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Tampa Bay Rays outfielder Justin Ruggiano can see clearly now

PORT CHARLOTTE — Justin Ruggiano's offseason had a storybook feel to it.

The Rays outfielder got married in Mexico in January and vacationed for 10 days in the Bahamas. Soon after, Ruggiano and his wife, Shelly, found out they would be having their first child. It's due in August, about the time the home they're building in Dallas should be finished.

But Ruggiano's baseball season was almost over before it began.

Due to an unexpectedly long recovery from eye surgery in October, Ruggiano said he wasn't healed until last month.

"It was like 21/2, three months after my surgery, and I couldn't see out of my right eye," he said. "And I thought I wasn't playing this year. Like, 'I'm done.' "

Ruggiano, 26, had tried to have lasik surgery, but doctors told him he didn't qualify because his corneas are too thin. So he had a procedure called photorefractive keratectomy, or PRK, a common eye surgery before lasik came along.

Both are laser surgeries. With lasik, patients typically have less discomfort and get their vision back quickly. With PRK, improvement comes gradually.

Sometimes, as Ruggiano found out, it takes a few months.

At the beginning, the Austin, Texas, native wouldn't even drive at night as a precaution.

"It did affect his daily life for a little while," Shelly said.

Ruggiano would do a test each day, putting a hand over his left eye and checking the right. He used eye drops, but that lengthened the recovery time. Interestingly, Ruggiano said his left eye was worse than his right before the process began.

"I thought maybe I could use contacts," Ruggiano said. "But I've never gotten used to them."

Ruggiano had several checkups with doctors, who said he would soon be 20/20. But the biggest breakthrough, Shelly said, didn't come until just more than a month ago, when the couple was at church in Rockwall, Texas.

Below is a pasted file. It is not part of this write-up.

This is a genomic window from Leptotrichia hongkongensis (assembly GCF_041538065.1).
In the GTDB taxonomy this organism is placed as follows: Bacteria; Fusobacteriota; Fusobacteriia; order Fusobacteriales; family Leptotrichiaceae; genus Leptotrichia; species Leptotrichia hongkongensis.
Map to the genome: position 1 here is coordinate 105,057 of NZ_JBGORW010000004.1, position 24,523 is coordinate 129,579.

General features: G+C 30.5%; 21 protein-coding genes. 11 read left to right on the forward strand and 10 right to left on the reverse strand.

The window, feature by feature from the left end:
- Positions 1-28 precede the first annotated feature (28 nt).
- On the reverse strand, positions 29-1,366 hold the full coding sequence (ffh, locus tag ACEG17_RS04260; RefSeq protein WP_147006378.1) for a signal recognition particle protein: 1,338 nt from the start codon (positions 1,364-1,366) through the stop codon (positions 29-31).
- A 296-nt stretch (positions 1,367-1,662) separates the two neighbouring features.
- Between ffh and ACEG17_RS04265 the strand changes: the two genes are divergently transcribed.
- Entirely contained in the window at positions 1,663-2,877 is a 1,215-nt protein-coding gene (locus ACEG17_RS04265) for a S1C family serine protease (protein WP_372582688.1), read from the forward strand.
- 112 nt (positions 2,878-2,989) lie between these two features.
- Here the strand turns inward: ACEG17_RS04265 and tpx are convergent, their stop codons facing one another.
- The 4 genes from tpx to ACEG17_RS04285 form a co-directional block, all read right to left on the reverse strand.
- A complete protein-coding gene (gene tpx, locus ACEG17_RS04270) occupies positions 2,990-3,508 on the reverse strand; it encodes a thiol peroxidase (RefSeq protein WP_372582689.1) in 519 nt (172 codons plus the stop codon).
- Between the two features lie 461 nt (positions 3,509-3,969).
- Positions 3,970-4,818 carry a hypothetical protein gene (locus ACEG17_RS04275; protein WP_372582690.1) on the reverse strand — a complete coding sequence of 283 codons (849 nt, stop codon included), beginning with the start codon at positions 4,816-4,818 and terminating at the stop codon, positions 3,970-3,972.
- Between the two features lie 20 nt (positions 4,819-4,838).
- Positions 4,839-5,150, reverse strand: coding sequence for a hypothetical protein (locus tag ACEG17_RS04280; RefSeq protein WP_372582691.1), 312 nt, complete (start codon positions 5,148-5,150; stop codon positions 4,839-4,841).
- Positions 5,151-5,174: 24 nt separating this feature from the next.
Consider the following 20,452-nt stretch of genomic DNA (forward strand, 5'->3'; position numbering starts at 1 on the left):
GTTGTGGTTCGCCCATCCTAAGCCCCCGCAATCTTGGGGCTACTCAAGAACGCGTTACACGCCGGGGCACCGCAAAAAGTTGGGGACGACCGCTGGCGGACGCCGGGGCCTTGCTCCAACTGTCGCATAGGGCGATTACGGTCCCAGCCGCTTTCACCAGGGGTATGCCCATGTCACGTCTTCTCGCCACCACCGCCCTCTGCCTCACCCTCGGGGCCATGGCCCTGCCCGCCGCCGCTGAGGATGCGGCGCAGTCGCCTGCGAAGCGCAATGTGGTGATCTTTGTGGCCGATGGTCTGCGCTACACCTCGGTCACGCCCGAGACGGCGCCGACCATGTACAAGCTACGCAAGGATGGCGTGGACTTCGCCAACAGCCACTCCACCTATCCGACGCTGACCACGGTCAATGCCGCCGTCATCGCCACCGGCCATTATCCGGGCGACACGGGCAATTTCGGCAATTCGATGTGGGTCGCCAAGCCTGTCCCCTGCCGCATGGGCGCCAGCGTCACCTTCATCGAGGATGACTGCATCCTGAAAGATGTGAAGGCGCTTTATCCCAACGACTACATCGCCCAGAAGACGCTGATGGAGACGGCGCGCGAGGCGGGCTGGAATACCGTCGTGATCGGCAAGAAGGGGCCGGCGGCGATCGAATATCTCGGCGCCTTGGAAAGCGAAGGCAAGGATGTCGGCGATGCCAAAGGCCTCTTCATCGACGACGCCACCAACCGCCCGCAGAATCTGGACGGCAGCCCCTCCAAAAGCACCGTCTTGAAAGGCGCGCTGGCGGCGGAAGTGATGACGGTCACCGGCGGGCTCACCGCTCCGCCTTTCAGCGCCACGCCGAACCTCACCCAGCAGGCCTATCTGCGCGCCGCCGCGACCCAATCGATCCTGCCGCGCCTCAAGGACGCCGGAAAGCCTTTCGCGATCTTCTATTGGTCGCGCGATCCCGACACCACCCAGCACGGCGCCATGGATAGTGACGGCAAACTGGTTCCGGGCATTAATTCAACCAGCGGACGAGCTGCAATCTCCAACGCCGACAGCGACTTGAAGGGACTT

"It's a big church, and we're sitting in the back row," Shelly said. "And he could see the screen (in front) perfectly."

The stressful situation behind him, Ruggiano can now set his sights on making this a season during which he can "establish myself and be consistent on both levels."

Ruggiano started 14 games for the Rays last season, bouncing between the big leagues and Triple A four times. For Durham, he hit .315 with 11 home runs and 51 RBIs in 66 games.

Though he had several notable defensive plays — including a leaping catch into the leftfield wall against Toronto on Aug. 27 — he hit .197 in 45 games in the majors.

"Last year I was consistent at the Triple-A level. But with lack of playing time, I didn't really establish myself at the big-league level," Ruggiano said. "This is a year for me to establish myself and hopefully stick."

Ruggiano should pass his first test today. The players take their annual eye exams.

Joe Smith can be reached at


What is PRK?

Photorefractive keratectomy is a laser eye surgery used to correct mild to moderate nearsightedness, farsightedness and-or astigmatism.

All laser vision-correction surgeries use lasers to reshape the cornea (the clear, front part of the eye) so light traveling through it is properly focused onto the retina (in the back of the eye). In PRK, the laser, emitting a cool, pulsing beam of ultraviolet light, is used on the surface of the cornea. In lasik, the laser is used underneath the cornea.


Tampa Bay Rays outfielder Justin Ruggiano can see clearly now 02/20/09 [Last modified: Friday, February 20, 2009 10:25pm]
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